Occasionally owners will simply enter into a joint grazing lease without CCRs (Covenants, Conditions and Restrictions) or the formation of an association or organization. While this can work for a while, the decisions of one or more neighbors to no longer participate can impact or cause the termination of the Ag valuation for the other owners. Grazing associations, along with corresponding deed restrictions implemented by the developer or the landowners, can ensure that owners of lots in a planned grazing community adhere to certain restrictions so that the entire subdivision maintains agriculture, particularly grazing, as its principal use under all the applicable laws, rules, regulations, and guidelines, ensuring the continuation of grazing as the principal use of the property.

Benefits of WMPAs & Grazing Associations:

Owners of lots in a grazing association get real Texas ranch ambiance without the responsibility and burden of managing hundreds of acres. Owners of lots in WMPAs are surrounded by wildlife and are part of a community that preserves the natural environment. These buyers are able to do this at a price point lower than most suburban lots and save on their tax bill in the process.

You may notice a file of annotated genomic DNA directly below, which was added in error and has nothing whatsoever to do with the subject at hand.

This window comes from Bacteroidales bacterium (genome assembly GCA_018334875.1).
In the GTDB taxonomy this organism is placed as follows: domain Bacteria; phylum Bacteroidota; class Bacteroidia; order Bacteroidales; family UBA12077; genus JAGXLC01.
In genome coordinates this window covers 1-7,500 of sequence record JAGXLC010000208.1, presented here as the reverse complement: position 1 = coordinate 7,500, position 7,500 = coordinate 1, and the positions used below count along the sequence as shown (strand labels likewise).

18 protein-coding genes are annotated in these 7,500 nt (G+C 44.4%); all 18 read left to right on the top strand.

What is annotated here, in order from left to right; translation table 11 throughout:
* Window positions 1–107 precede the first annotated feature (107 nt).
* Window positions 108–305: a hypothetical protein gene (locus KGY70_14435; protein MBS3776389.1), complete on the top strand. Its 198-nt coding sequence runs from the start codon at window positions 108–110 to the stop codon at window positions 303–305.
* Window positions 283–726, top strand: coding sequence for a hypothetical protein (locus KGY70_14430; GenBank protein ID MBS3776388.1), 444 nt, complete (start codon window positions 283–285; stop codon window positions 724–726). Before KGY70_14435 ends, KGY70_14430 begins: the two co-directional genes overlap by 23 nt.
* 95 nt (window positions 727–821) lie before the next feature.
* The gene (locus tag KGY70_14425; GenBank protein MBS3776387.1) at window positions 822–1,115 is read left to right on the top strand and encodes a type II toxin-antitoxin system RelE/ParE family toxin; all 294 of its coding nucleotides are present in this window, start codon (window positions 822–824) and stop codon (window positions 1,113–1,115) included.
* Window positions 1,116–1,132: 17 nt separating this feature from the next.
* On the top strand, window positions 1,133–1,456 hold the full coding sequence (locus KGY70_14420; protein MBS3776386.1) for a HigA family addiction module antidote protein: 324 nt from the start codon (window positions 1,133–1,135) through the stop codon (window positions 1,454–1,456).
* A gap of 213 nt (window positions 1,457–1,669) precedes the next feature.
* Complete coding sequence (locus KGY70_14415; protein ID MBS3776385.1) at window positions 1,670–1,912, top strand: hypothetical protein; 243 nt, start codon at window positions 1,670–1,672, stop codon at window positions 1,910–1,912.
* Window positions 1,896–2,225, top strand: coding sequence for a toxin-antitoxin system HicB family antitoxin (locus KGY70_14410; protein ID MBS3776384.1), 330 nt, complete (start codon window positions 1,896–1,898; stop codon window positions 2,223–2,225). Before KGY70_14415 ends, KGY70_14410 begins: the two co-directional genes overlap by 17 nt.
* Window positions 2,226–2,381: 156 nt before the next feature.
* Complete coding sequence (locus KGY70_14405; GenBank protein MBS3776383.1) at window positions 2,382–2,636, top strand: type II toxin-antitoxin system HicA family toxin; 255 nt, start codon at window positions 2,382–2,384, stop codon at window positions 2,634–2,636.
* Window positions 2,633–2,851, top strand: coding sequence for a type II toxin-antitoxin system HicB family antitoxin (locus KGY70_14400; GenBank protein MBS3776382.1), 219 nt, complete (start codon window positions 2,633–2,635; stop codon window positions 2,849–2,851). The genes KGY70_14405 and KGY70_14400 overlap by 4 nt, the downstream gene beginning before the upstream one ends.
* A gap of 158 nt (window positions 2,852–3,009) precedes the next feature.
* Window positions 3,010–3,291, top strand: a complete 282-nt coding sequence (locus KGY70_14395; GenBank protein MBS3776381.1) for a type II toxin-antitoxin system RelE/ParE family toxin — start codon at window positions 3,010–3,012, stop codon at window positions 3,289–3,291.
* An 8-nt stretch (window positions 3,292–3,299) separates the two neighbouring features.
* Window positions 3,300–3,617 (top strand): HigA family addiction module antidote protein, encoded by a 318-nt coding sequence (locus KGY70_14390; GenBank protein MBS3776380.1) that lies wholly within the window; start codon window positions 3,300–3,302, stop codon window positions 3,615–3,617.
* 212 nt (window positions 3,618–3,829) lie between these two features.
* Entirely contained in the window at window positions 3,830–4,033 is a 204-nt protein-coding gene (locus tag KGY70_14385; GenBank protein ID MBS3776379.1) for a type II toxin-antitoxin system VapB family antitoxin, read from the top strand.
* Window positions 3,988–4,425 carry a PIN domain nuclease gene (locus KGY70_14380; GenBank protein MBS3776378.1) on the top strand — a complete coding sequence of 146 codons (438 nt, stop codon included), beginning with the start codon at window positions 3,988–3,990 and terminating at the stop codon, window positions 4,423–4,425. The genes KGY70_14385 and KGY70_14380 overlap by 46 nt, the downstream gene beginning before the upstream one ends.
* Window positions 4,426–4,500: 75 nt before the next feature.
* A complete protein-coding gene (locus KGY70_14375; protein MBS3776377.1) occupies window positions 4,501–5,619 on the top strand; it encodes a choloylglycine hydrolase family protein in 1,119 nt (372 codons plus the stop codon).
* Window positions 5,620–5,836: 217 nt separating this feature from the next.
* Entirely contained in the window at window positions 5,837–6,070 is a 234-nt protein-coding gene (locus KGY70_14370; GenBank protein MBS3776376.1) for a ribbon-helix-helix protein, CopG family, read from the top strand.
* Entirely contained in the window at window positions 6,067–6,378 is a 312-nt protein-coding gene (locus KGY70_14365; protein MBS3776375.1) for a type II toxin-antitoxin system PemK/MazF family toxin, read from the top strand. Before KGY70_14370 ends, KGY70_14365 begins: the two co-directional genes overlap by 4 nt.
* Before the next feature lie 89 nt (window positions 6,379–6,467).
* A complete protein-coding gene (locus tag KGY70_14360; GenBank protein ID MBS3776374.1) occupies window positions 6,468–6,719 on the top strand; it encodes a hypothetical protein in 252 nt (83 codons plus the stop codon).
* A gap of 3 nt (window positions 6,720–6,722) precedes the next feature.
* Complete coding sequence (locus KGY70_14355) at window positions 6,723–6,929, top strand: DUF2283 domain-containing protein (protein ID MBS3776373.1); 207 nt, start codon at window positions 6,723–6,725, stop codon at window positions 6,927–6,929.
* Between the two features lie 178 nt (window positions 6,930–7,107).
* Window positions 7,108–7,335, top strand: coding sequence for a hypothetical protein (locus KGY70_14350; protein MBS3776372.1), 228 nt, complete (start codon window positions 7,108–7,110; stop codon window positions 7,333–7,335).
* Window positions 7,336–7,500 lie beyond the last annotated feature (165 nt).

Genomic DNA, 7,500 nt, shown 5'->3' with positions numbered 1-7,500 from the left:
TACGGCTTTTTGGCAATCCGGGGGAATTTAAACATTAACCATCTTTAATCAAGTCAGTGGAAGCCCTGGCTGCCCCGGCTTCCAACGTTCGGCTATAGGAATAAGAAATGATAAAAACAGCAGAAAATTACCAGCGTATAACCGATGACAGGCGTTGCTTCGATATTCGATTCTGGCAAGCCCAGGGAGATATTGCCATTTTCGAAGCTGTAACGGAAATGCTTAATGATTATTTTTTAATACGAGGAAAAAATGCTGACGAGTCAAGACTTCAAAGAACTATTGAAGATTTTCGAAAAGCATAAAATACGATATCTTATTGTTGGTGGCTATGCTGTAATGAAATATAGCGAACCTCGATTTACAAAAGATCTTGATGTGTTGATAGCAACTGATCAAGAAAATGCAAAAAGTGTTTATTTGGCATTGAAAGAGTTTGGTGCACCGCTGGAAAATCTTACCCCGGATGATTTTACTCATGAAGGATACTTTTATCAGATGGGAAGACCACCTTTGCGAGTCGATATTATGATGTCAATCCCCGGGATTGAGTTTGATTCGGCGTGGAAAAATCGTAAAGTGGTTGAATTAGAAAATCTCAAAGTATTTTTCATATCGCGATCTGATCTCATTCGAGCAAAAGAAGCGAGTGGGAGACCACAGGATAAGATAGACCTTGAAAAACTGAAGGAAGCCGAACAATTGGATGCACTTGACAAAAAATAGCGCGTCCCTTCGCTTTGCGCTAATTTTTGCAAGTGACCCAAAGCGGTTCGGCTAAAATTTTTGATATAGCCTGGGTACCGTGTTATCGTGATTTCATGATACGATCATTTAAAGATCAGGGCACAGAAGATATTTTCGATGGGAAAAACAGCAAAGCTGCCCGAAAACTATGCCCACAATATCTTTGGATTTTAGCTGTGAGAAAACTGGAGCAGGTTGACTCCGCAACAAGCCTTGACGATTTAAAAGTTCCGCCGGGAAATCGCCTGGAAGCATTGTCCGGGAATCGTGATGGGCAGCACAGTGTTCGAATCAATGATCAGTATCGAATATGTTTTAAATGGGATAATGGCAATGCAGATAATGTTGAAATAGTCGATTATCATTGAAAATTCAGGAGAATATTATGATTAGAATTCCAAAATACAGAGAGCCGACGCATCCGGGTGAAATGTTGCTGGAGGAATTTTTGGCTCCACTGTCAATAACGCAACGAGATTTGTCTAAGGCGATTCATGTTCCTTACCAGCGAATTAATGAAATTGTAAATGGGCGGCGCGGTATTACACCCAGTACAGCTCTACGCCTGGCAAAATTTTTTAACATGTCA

Communities benefit from the development of grazing association and WMPA subdivisions as well. Transplants to their communities end up on lots in the middle of preserved rural grazing land or in neighborhoods where everyone is required to support the preservation of wildlife and the natural environment instead of concentrated in suburban-style subdivisions with small lots. The restrictions on the size and use of the lots are part of the deed restrictions so the use is much more permanent than a simple joint grazing lease. Traffic and infrastructure problems caused by new subdivisions and tight concentrations of populations can be mitigated by encouraging buyers to buy these larger lots. Most importantly, by encouraging buyers to embrace the lifestyle in a grazing association or a WMPA, the character of our rural communities are better preserved.